FFF Friday: “These are the memories I have of my son’s first few weeks…”

Welcome to Fearless Formula Feeder Fridays, a weekly guest post feature that strives to build a supportive community of parents united through our common experiences, open minds, and frustration with the breast-vs-bottle bullying and bullcrap.

Please note, these stories are for the most part unedited, and do not necessarily represent the FFF’s opinions. They also are not political statements – this is an arena for people to share their thoughts and feelings, and I hope we can all give them the space to do so.

I chose Caroline’s story as the last FFF Friday of the year, because she hits on so many aspects of what is wrong with our current infant feeding discourse. The misrepresentation of facts; the myths about how breastfeeding is “supposed” to be; the guilt women are feeling when they fail to give their babies “the best”; hell, the very name of what we give our babies as an alternative to breastmilk, as Caroline so wisely points out below…this is all wrong. And the more women that speak up – brilliant, honest, brave women like Caroline – the more that I feel it has to stop. Being that it’s time for resolutions and all, I’d like to make one in Caroline’s honor: I will do whatever I can in 2013 to attack these injustices, and I don’t mean simply by writing about it. It’s time we took this discussion off the page and onto the streets. Maybe it’s just because I saw the movie version of Les Miserables last night (98% perfection except for the super stinky 2% composed of Russell Crowe and his atrocious attempt at singing) but I am feeling like a revolution is just around the corner, and 2013 will be the year it begins.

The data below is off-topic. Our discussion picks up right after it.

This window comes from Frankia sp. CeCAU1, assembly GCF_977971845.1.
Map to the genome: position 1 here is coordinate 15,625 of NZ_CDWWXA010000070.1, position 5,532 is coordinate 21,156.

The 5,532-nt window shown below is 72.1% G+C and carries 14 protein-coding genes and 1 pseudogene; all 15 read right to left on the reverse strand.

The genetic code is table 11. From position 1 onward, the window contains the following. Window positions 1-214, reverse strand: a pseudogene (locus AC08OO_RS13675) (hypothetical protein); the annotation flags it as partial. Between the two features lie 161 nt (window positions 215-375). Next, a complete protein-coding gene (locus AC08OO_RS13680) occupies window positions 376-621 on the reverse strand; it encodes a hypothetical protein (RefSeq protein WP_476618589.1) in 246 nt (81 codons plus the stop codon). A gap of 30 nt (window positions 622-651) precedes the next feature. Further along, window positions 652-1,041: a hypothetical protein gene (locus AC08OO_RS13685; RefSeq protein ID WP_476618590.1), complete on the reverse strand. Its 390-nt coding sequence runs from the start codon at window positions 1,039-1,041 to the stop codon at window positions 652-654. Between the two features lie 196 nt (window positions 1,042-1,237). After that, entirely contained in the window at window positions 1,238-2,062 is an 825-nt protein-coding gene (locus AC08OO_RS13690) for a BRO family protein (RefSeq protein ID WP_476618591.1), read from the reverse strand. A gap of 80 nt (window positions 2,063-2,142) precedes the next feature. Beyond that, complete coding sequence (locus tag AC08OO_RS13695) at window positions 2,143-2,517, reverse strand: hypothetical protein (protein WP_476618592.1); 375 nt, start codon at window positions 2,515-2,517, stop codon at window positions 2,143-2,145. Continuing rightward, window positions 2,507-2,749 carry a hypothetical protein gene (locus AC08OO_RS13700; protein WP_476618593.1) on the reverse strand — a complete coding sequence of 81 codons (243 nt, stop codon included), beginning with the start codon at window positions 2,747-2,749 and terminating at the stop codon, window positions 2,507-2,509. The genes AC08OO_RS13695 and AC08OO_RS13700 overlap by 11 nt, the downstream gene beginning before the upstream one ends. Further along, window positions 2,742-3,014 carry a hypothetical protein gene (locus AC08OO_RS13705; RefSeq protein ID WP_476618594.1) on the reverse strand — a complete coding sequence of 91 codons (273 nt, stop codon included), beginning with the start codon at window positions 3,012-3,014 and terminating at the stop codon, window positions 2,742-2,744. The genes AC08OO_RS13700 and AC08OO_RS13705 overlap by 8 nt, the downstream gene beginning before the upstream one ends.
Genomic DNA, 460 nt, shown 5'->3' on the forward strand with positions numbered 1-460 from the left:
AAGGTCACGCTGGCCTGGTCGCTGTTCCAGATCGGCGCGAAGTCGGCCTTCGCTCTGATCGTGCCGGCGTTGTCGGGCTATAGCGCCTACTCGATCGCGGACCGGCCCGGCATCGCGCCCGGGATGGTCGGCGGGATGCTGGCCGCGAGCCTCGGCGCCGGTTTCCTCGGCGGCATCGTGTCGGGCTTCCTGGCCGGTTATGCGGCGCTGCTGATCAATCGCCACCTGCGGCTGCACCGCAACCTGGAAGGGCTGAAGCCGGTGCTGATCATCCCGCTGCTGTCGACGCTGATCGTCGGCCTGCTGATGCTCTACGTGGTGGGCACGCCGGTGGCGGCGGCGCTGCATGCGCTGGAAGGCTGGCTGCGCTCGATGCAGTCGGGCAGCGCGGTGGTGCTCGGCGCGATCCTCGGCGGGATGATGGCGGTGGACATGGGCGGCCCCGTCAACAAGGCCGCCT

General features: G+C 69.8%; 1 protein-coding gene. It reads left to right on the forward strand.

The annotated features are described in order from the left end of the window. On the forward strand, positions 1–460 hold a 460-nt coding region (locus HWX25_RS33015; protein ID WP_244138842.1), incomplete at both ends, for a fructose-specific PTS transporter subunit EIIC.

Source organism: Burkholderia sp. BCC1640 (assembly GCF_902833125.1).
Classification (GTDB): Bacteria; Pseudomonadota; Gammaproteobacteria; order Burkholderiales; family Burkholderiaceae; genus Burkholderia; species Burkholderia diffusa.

Do you hear the people sing?

Happy Friday – and happy New Year, fearless ones,

The FFF

Caroline’s Story

I always knew I would nurse if I had a baby: it’s natural, easier, and best of all, free!  When I was pregnant, I pored through nursing books and websites, attended a lactation session, and asked nursing moms for tips.  Unfortunately, I also bought into several myths quite prevalent in pro-nursing circles: better bonding, fewer illnesses, formula=obese and breastfed=healthy, etc.  The worst (and most arrogant) myth I bought into was the claim that very few women are truly unable to nurse.  So, by the time my son came, bottle-feeding wasn’t even a consideration.

According to the nursing experts, everything was in our favor: my son was not born before term or underweight; I had immediate skin-to-skin contact following birth for one hour; no epidural or other placenta-crossing drugs were taken to run the risk of leaving a newborn too lethargic to latch for hours/days; his APGAR score was high; I was in a comfortable environment (home) when it was time for my milk to come in; we were blessed not to have a c-section; my son did not have tongue-tie; I had a supportive husband…  Name the factor that improves your odds of success, and I probably had it.  In fact, three days after my son was born, my breasts began to feel a tad heavier, so I convinced myself my milk had, indeed, truly come in.  I was happy, and my son was healthy.  Sure, he cried a lot, but at least I was able to nurse!